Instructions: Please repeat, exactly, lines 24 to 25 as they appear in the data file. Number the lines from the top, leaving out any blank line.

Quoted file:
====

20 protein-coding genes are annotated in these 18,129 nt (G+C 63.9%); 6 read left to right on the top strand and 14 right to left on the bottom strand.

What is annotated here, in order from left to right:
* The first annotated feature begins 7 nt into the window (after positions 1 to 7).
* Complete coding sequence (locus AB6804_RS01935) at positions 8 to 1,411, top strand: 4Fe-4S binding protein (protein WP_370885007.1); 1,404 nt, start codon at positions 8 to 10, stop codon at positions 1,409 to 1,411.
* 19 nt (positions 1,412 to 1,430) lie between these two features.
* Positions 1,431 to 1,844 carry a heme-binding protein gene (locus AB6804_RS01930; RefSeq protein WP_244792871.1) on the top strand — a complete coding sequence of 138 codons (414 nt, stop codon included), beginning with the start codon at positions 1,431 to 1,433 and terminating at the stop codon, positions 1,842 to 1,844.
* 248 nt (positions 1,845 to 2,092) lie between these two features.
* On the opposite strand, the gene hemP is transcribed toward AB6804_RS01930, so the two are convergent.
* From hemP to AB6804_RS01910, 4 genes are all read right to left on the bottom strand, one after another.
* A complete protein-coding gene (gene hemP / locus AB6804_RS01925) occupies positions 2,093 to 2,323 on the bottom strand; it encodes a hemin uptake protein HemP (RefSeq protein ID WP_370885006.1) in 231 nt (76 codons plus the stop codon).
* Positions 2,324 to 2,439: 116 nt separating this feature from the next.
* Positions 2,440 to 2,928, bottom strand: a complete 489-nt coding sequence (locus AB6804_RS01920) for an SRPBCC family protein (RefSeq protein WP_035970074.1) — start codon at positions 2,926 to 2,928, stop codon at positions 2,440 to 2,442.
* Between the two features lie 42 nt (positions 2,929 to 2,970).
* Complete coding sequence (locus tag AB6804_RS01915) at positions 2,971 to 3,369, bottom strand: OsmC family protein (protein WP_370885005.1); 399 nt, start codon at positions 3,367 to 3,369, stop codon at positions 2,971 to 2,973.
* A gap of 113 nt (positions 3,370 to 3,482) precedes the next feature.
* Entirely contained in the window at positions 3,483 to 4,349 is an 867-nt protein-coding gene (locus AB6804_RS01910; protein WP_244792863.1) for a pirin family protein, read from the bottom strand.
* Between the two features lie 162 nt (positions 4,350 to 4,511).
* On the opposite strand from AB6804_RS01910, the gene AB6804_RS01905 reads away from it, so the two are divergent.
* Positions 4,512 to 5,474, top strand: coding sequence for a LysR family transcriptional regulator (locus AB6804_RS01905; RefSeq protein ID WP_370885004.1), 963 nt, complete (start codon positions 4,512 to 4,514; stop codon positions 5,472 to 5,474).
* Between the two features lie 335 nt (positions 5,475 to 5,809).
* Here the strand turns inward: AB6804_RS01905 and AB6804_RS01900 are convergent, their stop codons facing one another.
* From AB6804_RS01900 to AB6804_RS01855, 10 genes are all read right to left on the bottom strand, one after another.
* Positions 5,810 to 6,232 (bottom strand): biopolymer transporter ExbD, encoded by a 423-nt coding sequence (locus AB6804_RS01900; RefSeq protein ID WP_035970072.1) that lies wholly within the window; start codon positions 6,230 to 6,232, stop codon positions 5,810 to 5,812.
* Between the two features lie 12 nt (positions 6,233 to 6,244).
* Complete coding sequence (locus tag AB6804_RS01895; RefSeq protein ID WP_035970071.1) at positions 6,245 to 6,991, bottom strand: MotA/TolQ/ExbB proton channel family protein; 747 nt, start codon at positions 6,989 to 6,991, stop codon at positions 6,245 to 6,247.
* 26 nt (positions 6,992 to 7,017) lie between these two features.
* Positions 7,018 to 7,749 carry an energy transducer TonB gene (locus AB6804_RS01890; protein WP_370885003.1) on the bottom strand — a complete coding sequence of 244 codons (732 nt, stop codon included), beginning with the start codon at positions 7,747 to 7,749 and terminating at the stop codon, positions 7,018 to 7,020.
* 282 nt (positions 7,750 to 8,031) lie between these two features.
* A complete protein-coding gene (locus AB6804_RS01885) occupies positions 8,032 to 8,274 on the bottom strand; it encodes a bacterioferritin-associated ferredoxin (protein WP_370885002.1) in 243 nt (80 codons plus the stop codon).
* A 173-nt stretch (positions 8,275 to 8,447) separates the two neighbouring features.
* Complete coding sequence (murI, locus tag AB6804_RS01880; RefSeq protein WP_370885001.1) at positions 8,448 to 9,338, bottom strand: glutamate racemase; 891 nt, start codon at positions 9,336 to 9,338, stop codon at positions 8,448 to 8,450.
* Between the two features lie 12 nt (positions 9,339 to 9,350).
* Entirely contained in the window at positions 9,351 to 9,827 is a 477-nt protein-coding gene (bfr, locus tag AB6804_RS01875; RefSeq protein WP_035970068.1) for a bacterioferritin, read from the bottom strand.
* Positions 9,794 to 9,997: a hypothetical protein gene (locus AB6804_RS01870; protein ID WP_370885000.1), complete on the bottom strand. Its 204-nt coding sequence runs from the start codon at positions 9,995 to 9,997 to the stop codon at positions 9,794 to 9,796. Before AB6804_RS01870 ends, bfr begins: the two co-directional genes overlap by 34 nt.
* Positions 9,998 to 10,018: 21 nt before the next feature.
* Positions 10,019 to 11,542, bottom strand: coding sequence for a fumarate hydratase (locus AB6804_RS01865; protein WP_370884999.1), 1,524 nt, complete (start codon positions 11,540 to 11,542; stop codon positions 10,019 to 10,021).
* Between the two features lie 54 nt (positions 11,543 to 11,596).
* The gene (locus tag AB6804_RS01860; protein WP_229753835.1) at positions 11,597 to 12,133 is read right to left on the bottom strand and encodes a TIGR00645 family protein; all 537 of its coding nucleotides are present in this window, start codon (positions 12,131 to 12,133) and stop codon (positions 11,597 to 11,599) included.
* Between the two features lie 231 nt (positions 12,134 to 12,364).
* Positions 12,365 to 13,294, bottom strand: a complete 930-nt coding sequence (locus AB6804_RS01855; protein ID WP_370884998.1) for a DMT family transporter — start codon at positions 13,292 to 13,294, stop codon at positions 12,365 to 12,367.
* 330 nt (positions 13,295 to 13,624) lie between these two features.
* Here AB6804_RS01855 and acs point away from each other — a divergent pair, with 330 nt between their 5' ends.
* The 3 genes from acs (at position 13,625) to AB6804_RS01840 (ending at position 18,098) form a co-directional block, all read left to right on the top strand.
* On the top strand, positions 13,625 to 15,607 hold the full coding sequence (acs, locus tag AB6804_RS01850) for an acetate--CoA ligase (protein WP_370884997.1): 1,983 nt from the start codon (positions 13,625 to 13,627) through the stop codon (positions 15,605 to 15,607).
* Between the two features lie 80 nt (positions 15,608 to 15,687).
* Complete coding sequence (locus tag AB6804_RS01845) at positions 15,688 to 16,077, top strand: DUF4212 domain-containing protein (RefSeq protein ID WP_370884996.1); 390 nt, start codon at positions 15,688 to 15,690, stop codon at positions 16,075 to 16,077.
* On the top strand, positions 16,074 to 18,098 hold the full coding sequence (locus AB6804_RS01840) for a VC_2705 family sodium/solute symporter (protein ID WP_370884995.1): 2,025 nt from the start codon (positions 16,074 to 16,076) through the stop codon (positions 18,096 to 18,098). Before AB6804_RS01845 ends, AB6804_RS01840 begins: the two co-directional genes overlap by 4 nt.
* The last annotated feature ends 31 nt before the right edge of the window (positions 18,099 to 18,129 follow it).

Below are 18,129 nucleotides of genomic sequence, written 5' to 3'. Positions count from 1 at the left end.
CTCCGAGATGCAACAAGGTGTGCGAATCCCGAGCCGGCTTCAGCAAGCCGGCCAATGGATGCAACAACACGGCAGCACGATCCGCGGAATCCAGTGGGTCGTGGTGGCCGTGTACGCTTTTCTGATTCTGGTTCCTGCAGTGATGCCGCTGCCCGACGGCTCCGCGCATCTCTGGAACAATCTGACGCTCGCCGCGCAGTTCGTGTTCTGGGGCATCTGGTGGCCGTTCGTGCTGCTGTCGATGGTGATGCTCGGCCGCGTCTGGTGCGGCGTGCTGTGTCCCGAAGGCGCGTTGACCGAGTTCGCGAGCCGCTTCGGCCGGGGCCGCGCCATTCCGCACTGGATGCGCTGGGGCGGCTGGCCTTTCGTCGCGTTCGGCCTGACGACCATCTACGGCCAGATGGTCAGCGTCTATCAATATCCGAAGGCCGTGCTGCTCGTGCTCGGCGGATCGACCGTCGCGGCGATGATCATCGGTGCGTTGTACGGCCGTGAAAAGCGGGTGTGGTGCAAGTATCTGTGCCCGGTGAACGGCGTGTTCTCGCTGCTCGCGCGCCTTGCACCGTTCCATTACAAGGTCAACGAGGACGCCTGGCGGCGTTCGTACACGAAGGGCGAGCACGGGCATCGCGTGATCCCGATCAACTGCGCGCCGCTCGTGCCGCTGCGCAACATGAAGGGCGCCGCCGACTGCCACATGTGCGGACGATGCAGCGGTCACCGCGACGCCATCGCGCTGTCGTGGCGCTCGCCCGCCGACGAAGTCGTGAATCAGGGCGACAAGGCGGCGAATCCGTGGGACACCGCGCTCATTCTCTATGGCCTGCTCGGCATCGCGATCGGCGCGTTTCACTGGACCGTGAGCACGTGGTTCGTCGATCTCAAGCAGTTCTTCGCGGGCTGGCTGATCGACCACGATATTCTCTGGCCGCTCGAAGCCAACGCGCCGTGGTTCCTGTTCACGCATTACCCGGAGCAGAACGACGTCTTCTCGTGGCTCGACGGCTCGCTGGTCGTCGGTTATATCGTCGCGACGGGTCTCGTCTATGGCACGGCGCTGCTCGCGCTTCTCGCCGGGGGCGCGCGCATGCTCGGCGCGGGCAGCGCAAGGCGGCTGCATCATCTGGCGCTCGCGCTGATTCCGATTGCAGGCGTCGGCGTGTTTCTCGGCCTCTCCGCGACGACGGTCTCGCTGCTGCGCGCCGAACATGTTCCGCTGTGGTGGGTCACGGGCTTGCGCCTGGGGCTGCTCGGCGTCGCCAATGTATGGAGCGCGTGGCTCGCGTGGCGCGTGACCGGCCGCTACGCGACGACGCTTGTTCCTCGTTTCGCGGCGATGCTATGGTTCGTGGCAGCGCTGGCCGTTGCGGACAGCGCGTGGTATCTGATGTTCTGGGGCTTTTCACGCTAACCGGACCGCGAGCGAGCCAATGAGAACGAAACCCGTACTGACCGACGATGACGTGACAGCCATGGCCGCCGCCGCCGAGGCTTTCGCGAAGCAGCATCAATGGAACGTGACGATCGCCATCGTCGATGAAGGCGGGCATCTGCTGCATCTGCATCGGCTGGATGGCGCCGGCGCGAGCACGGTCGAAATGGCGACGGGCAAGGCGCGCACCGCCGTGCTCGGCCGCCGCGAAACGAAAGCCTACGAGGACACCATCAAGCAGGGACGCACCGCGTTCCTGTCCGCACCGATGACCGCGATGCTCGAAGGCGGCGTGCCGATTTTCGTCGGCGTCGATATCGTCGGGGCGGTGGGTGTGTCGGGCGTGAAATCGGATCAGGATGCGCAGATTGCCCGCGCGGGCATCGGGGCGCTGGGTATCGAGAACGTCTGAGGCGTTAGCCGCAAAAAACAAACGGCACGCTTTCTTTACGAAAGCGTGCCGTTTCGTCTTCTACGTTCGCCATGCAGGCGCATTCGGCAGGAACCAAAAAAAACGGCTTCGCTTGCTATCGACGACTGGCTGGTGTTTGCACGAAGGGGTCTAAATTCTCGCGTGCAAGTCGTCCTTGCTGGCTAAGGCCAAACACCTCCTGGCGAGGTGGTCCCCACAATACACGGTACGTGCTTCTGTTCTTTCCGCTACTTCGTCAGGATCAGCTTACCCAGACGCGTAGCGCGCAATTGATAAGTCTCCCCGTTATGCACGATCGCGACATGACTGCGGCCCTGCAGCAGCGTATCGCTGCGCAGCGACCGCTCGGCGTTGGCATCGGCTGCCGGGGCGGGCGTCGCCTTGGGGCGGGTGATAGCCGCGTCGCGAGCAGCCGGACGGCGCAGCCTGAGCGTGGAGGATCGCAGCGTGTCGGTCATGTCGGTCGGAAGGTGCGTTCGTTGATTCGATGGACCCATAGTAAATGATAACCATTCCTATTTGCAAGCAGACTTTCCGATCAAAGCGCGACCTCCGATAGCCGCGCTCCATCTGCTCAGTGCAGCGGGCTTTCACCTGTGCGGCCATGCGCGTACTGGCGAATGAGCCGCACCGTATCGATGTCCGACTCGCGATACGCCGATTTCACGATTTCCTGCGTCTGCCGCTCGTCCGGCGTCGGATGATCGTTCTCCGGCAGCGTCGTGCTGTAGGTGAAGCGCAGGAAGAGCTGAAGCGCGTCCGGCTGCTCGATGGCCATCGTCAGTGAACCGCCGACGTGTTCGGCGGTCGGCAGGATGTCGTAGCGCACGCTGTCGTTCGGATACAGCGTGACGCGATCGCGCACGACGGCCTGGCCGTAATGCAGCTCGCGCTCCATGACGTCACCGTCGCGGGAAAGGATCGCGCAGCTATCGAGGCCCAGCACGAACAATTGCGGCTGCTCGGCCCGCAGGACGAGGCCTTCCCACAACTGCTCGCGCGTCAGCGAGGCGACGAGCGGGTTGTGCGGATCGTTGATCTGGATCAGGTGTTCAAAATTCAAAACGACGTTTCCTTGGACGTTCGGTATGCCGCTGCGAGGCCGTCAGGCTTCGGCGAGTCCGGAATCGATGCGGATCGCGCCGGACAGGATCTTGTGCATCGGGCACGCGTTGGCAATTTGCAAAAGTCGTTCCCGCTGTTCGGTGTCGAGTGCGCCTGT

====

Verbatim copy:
* Between the two features lie 12 nt (positions 6,233 to 6,244).
* Complete coding sequence (locus tag AB6804_RS01895; RefSeq protein ID WP_035970071.1) at positions 6,245 to 6,991, bottom strand: MotA/TolQ/ExbB proton channel family protein; 747 nt, start codon at positions 6,989 to 6,991, stop codon at positions 6,245 to 6,247.